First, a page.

For oil prices, that will mean a strong resurgence at some point, followed by a slower climb as oil inventories are drawn down and global economics improve, he predicted.
“Demand will pop. Not necessarily suddenly, because there will be income consequences. But it will pop,” Medlock said.
“There will be a pop and then climb back up, because you’ll have to eat through inventory,” he added.
OPEC’s failure to reach an ongoing agreement with Russia, and both sides’ subsequent vow to increase oil production, helped push oil prices lower in March. But Medlock noted the coronavirus scare was already having a major impact at that point.
West Texas Intermediate crude began 2020 at about $60/barrel and had already lost a third of its value, he observed.
“Before the OPEC+ price war broke out, WTI was already at $40. That has already happened,” he said.
While nobody knows for certain how long the effects of the coronavirus pandemic will last, Medlock said he expects about a four-month cycle for containment in the United States, based on the course of the virus in China.
However, China will likely continue to be a drag on the world economy and could go through a prolonged period of reduced energy demand.
“The problem is, the things they make, they sell to the U.S. and Europe,” Medlock noted.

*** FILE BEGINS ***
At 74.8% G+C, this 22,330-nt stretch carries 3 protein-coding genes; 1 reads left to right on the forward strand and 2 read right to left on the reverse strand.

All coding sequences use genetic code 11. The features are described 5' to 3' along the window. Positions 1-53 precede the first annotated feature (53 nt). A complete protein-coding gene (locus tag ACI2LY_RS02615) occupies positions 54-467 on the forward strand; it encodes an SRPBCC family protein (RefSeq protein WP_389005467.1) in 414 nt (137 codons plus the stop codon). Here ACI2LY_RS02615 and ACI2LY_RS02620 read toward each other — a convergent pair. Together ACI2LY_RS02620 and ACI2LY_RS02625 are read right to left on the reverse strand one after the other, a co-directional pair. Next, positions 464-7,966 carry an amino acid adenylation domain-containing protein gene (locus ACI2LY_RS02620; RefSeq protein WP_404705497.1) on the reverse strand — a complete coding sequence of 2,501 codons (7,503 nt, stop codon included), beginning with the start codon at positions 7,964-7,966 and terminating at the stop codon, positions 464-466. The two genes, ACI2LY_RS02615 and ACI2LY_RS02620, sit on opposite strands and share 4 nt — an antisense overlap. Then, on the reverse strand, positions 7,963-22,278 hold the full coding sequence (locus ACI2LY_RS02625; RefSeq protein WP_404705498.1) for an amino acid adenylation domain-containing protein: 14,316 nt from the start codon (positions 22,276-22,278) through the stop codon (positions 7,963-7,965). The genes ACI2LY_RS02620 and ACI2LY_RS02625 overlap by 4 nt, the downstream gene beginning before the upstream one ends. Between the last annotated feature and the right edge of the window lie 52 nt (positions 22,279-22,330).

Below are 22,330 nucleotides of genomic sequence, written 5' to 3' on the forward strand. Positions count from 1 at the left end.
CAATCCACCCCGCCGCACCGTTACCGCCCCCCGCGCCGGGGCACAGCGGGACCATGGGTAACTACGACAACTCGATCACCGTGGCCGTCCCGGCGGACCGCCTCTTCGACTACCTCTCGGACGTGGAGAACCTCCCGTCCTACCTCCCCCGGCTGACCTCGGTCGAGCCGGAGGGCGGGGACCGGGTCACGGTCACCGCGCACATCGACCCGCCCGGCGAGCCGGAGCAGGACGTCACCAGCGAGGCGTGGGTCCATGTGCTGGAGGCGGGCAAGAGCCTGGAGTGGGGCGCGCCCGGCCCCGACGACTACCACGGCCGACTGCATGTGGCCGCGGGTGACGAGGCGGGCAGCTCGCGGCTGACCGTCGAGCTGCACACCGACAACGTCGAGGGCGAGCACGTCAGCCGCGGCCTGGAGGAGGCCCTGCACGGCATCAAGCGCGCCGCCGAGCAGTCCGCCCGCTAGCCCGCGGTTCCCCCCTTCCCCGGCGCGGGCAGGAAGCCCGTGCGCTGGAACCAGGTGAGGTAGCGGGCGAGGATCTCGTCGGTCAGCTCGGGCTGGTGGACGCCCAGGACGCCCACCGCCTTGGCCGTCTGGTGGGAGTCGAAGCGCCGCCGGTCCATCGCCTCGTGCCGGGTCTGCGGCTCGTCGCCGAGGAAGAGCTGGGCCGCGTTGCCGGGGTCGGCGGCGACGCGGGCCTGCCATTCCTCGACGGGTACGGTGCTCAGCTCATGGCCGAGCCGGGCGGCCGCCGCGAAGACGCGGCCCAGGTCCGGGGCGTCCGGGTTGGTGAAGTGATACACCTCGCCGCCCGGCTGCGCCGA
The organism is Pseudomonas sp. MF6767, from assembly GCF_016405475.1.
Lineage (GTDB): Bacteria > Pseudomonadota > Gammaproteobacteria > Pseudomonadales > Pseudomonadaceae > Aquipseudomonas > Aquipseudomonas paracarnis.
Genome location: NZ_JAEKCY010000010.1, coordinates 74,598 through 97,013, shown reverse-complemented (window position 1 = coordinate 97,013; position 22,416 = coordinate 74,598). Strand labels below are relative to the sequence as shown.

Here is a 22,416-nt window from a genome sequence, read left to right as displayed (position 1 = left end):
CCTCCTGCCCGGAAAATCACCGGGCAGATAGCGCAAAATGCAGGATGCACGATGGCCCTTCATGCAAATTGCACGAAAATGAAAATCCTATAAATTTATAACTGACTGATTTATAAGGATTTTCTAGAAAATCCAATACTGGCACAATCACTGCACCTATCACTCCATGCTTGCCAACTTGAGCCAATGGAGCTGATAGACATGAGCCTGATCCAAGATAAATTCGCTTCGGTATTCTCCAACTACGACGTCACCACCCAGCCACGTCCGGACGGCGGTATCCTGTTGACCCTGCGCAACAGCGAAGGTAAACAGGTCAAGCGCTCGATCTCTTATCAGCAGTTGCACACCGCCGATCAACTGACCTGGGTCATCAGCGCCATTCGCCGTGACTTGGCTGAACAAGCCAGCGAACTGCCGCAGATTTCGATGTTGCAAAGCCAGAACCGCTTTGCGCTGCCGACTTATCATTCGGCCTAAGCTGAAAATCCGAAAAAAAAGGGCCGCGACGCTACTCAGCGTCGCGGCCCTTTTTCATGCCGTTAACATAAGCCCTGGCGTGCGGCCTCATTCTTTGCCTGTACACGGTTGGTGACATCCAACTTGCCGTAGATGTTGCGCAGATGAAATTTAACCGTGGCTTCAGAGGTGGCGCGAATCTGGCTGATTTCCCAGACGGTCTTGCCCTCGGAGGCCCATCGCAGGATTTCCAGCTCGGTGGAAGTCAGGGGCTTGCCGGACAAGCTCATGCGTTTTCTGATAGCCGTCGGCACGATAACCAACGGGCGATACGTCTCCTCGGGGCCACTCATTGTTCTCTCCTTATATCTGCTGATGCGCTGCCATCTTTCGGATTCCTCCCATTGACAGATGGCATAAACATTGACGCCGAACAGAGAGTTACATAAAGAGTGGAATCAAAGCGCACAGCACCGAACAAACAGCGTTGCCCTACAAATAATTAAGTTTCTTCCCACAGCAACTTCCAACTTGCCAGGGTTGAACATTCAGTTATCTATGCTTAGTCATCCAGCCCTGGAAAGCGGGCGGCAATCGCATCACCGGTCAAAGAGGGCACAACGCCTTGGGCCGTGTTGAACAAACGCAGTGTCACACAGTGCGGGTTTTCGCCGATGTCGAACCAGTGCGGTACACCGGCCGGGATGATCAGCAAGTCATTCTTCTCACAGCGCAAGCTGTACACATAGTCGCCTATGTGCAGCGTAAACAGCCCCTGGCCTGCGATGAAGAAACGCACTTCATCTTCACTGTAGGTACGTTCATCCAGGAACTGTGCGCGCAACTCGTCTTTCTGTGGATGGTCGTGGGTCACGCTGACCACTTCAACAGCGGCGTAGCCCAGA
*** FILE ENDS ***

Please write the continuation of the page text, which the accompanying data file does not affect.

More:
Another positive for the oil industry comes from its efforts in automation. It may be a glass-half-full, half-empty picture, but the industry’s capacity to operate remotely could help it get through the pandemic scare.
“That might be retrospectively a saving grace for the industry to keep operating and keep producing in this environment,” Medlock said.
Also, coping with the coronavirus will help the oil industry prepare for future pandemics. It’s a learning experience and Medlock said important lessons have already become apparent.
“Hopefully, the global community will internalize (the lesson) that containment is impossible with limited information,” he noted.
March showed just how quickly events can unfold with the spread of a pandemic disease. Right now, the prognosis for the energy industry appears to be a period of depressed operations followed by a gradual recovery.
Offshore platforms are a special challenge, and Medlock said offshore operations will be hit especially hard by the coronavirus.
“Offshore it’s worse, because you’re talking about a contained environment,” Medlock observed.
“They’ve got all kinds of contingencies, because if a member of your crew offshore gets sick, you’ve got a problem,” he said.
The spread of disease onshore compounds that problem. When a platform crew is quarantined for observation, another crew has to be tested and available.
“Then, do you have the people to get on the rig and work?” Medlock said.
Any positive news for the oil industry during the coronavirus spread is a positive for the world. Viable energy and power industries are essential because they literally keep a country going and keep the lights on during a pandemic.
Despite the immediate economic effects of the coronavirus on the upstream sector of the U.S. oil industry, “in the long term, it’s a good thing because the sector is going to be healthier,” Medlock said.
The bigger story, and the enormous challenge for the industry right now, is coping with the medical effects of the pandemic among employees, he noted.
“In terms of the coronavirus, it really is about the health and safety of the workers,” he said.